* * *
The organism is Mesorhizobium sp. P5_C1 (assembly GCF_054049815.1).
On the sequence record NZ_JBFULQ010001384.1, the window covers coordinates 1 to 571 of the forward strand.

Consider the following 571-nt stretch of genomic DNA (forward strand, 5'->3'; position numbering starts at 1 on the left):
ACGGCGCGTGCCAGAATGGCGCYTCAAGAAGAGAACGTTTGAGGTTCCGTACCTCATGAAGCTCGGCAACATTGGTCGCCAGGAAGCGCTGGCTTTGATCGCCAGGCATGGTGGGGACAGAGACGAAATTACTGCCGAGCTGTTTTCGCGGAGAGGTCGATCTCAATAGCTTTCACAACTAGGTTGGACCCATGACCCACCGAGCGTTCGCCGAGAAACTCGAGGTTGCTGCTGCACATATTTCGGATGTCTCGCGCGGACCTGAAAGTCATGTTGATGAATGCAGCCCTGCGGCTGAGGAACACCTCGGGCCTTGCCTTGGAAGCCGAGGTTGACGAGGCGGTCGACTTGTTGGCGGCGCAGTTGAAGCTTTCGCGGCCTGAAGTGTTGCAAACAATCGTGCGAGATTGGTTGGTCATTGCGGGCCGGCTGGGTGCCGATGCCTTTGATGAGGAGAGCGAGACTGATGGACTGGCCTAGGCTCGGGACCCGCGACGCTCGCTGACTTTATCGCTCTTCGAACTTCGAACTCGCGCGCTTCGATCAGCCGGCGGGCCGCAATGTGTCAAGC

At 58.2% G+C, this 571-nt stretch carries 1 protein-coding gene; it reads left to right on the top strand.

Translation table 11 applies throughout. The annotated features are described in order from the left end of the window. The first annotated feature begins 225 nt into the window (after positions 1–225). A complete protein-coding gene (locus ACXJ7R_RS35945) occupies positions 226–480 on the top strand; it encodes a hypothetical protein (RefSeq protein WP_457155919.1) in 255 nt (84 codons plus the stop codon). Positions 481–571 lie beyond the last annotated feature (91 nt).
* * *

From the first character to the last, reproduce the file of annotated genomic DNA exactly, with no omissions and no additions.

The organism is Mesorhizobium sp. P5_C1 (assembly GCF_054049815.1).
On the sequence record NZ_JBFULQ010001384.1, the window covers coordinates 1 to 571 of the forward strand.

Consider the following 571-nt stretch of genomic DNA (forward strand, 5'->3'; position numbering starts at 1 on the left):
ACGGCGCGTGCCAGAATGGCGCYTCAAGAAGAGAACGTTTGAGGTTCCGTACCTCATGAAGCTCGGCAACATTGGTCGCCAGGAAGCGCTGGCTTTGATCGCCAGGCATGGTGGGGACAGAGACGAAATTACTGCCGAGCTGTTTTCGCGGAGAGGTCGATCTCAATAGCTTTCACAACTAGGTTGGACCCATGACCCACCGAGCGTTCGCCGAGAAACTCGAGGTTGCTGCTGCACATATTTCGGATGTCTCGCGCGGACCTGAAAGTCATGTTGATGAATGCAGCCCTGCGGCTGAGGAACACCTCGGGCCTTGCCTTGGAAGCCGAGGTTGACGAGGCGGTCGACTTGTTGGCGGCGCAGTTGAAGCTTTCGCGGCCTGAAGTGTTGCAAACAATCGTGCGAGATTGGTTGGTCATTGCGGGCCGGCTGGGTGCCGATGCCTTTGATGAGGAGAGCGAGACTGATGGACTGGCCTAGGCTCGGGACCCGCGACGCTCGCTGACTTTATCGCTCTTCGAACTTCGAACTCGCGCGCTTCGATCAGCCGGCGGGCCGCAATGTGTCAAGC

At 58.2% G+C, this 571-nt stretch carries 1 protein-coding gene; it reads left to right on the top strand.

Translation table 11 applies throughout. The annotated features are described in order from the left end of the window. The first annotated feature begins 225 nt into the window (after positions 1–225). A complete protein-coding gene (locus ACXJ7R_RS35945) occupies positions 226–480 on the top strand; it encodes a hypothetical protein (RefSeq protein WP_457155919.1) in 255 nt (84 codons plus the stop codon). Positions 481–571 lie beyond the last annotated feature (91 nt).